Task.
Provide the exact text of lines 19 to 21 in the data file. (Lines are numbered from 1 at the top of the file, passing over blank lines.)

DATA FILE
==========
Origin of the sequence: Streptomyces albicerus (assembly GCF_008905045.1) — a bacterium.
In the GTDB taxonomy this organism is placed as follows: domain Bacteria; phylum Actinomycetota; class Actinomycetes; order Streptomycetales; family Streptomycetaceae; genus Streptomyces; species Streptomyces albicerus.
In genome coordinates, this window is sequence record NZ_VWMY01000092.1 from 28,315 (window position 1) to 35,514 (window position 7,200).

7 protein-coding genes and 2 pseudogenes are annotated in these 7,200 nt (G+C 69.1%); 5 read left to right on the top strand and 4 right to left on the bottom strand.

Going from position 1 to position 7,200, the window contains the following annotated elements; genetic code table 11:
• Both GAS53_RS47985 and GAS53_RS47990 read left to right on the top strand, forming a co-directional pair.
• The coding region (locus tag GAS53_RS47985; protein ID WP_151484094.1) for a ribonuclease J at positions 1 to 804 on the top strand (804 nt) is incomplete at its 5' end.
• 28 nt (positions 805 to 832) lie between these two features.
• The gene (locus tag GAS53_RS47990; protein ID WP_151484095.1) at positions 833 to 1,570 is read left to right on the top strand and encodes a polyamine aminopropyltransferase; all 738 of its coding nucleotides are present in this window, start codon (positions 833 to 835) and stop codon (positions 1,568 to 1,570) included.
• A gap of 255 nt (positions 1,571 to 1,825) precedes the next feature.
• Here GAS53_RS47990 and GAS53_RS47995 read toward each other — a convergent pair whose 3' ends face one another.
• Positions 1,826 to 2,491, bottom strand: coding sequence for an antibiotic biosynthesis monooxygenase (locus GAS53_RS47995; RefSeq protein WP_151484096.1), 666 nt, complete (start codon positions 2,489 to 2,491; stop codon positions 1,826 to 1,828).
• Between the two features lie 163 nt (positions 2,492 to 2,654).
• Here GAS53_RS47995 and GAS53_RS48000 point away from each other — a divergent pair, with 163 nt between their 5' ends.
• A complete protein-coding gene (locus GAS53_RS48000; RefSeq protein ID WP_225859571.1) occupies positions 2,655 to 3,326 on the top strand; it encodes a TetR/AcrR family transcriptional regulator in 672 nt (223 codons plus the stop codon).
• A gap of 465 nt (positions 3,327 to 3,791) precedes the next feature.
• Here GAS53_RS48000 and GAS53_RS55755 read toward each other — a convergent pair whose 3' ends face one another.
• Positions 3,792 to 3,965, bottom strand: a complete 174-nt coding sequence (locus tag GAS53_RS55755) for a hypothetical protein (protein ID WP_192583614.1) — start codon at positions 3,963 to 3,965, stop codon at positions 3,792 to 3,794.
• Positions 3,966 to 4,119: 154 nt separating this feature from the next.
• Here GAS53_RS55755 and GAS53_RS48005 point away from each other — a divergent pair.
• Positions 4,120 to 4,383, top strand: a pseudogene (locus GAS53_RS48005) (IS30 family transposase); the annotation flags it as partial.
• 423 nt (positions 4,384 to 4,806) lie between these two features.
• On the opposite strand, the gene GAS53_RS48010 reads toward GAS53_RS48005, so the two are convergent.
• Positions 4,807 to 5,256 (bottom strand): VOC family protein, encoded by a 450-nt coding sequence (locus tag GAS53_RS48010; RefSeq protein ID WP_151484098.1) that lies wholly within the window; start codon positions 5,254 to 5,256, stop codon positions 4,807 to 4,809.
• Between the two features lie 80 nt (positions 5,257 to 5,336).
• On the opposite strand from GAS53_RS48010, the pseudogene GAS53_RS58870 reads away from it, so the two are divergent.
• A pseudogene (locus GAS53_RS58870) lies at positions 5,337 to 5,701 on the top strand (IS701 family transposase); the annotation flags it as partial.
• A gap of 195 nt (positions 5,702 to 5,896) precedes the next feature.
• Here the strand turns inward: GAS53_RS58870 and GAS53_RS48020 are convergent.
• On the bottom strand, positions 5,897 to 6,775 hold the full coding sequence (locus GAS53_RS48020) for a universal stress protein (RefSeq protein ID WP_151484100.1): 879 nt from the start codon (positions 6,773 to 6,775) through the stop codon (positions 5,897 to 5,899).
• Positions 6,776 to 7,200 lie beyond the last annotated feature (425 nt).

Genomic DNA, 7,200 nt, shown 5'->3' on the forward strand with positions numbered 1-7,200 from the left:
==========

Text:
• Positions 3,966 to 4,119: 154 nt separating this feature from the next.
• Here GAS53_RS55755 and GAS53_RS48005 point away from each other — a divergent pair.
• Positions 4,120 to 4,383, top strand: a pseudogene (locus GAS53_RS48005) (IS30 family transposase); the annotation flags it as partial.